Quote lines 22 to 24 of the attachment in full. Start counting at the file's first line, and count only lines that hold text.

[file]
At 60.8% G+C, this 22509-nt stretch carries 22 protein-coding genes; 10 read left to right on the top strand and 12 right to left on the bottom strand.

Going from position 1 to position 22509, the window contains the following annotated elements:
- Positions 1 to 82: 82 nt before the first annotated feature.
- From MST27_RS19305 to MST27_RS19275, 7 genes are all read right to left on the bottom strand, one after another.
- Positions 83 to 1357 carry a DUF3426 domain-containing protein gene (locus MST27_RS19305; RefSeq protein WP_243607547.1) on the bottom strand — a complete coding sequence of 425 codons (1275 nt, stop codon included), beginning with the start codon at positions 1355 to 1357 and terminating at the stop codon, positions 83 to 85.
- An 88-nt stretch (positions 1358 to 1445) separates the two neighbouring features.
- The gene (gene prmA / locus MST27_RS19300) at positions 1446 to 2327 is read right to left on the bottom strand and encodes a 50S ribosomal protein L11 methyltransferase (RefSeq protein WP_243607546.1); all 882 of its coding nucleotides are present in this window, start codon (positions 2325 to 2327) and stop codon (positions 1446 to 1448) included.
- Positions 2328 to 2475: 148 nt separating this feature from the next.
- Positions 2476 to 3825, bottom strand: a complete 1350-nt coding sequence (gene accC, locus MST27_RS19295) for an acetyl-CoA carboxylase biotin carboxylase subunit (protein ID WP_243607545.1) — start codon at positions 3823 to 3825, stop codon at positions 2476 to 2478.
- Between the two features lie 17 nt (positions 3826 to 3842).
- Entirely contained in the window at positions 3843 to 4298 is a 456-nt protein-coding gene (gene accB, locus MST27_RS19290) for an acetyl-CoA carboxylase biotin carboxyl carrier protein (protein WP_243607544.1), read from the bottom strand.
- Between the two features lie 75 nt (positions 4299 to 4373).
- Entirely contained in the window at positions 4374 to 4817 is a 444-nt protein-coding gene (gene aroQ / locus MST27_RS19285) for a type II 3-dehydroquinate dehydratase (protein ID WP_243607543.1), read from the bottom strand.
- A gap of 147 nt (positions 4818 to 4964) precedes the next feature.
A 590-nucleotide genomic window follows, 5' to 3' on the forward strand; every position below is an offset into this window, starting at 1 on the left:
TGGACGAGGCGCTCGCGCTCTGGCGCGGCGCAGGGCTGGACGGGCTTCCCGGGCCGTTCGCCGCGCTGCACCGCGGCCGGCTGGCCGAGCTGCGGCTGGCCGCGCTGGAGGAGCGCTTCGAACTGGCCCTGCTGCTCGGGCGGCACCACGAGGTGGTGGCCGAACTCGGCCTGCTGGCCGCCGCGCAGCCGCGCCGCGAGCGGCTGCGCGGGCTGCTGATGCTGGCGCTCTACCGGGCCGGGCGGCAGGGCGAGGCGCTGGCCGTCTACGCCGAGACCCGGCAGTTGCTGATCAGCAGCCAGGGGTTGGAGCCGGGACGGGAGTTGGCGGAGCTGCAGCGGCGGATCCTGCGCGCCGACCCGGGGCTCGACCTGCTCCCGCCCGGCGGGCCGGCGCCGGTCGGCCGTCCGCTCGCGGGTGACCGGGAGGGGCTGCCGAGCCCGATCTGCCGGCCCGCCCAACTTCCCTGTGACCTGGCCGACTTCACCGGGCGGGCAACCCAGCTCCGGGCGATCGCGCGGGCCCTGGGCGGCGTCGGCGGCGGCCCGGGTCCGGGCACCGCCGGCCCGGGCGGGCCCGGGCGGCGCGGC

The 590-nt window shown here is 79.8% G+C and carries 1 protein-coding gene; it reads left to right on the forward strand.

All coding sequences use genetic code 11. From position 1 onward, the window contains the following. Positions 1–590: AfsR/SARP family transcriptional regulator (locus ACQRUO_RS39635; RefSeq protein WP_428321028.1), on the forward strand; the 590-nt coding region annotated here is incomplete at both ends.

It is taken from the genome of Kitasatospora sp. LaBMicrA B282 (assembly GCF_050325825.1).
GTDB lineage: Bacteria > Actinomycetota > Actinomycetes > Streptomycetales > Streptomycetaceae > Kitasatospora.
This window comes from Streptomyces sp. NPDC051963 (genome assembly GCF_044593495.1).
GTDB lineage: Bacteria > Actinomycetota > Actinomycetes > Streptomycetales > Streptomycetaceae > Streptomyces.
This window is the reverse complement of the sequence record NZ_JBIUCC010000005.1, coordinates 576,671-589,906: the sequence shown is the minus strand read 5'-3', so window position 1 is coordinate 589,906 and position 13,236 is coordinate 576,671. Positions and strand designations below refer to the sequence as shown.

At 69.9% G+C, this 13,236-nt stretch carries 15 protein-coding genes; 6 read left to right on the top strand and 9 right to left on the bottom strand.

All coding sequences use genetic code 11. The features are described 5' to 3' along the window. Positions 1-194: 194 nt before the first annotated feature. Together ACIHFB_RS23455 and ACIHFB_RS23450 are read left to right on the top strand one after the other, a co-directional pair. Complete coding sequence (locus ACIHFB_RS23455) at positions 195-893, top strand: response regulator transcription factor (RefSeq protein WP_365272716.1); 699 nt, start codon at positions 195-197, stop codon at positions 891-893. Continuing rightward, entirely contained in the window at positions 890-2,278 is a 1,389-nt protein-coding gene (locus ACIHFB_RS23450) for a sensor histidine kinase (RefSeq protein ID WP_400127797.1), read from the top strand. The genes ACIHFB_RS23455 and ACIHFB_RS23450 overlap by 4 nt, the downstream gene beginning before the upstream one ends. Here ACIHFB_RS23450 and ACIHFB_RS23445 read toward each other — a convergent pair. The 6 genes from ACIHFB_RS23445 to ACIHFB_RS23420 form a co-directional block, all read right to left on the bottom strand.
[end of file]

GTDB lineage: Bacteria > Actinomycetota > Actinomycetes > Streptomycetales > Streptomycetaceae > Streptomyces.
This window is the reverse complement of the sequence record NZ_JBIUCC010000005.1, coordinates 576,671-589,906: the sequence shown is the minus strand read 5'-3', so window position 1 is coordinate 589,906 and position 13,236 is coordinate 576,671. Positions and strand designations below refer to the sequence as shown.

At 69.9% G+C, this 13,236-nt stretch carries 15 protein-coding genes; 6 read left to right on the top strand and 9 right to left on the bottom strand.